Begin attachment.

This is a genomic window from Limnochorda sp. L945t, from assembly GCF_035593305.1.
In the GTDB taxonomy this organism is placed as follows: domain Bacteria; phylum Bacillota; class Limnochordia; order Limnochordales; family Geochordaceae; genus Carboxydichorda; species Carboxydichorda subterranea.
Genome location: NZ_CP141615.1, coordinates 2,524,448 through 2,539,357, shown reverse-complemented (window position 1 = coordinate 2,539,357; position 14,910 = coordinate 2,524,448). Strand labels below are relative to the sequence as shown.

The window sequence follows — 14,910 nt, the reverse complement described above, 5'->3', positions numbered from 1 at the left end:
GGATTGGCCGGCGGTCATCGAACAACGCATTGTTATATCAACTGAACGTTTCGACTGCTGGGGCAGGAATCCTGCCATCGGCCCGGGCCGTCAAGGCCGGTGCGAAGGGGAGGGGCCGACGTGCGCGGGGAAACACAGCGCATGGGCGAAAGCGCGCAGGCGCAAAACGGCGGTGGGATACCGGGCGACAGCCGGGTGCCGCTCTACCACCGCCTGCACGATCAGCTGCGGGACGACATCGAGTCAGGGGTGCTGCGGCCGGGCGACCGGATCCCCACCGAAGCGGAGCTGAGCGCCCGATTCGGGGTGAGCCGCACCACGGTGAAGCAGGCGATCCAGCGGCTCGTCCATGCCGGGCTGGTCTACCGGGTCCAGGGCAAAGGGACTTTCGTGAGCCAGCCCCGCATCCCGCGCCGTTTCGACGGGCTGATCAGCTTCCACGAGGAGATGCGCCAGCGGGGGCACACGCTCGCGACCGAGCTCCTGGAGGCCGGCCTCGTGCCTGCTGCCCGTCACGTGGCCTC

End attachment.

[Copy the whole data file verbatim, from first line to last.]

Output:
This is a genomic window from Limnochorda sp. L945t, from assembly GCF_035593305.1.
In the GTDB taxonomy this organism is placed as follows: domain Bacteria; phylum Bacillota; class Limnochordia; order Limnochordales; family Geochordaceae; genus Carboxydichorda; species Carboxydichorda subterranea.
Genome location: NZ_CP141615.1, coordinates 2,524,448 through 2,539,357, shown reverse-complemented (window position 1 = coordinate 2,539,357; position 14,910 = coordinate 2,524,448). Strand labels below are relative to the sequence as shown.

The window sequence follows — 14,910 nt, the reverse complement described above, 5'->3', positions numbered from 1 at the left end:
GGATTGGCCGGCGGTCATCGAACAACGCATTGTTATATCAACTGAACGTTTCGACTGCTGGGGCAGGAATCCTGCCATCGGCCCGGGCCGTCAAGGCCGGTGCGAAGGGGAGGGGCCGACGTGCGCGGGGAAACACAGCGCATGGGCGAAAGCGCGCAGGCGCAAAACGGCGGTGGGATACCGGGCGACAGCCGGGTGCCGCTCTACCACCGCCTGCACGATCAGCTGCGGGACGACATCGAGTCAGGGGTGCTGCGGCCGGGCGACCGGATCCCCACCGAAGCGGAGCTGAGCGCCCGATTCGGGGTGAGCCGCACCACGGTGAAGCAGGCGATCCAGCGGCTCGTCCATGCCGGGCTGGTCTACCGGGTCCAGGGCAAAGGGACTTTCGTGAGCCAGCCCCGCATCCCGCGCCGTTTCGACGGGCTGATCAGCTTCCACGAGGAGATGCGCCAGCGGGGGCACACGCTCGCGACCGAGCTCCTGGAGGCCGGCCTCGTGCCTGCTGCCCGTCACGTGGCCTC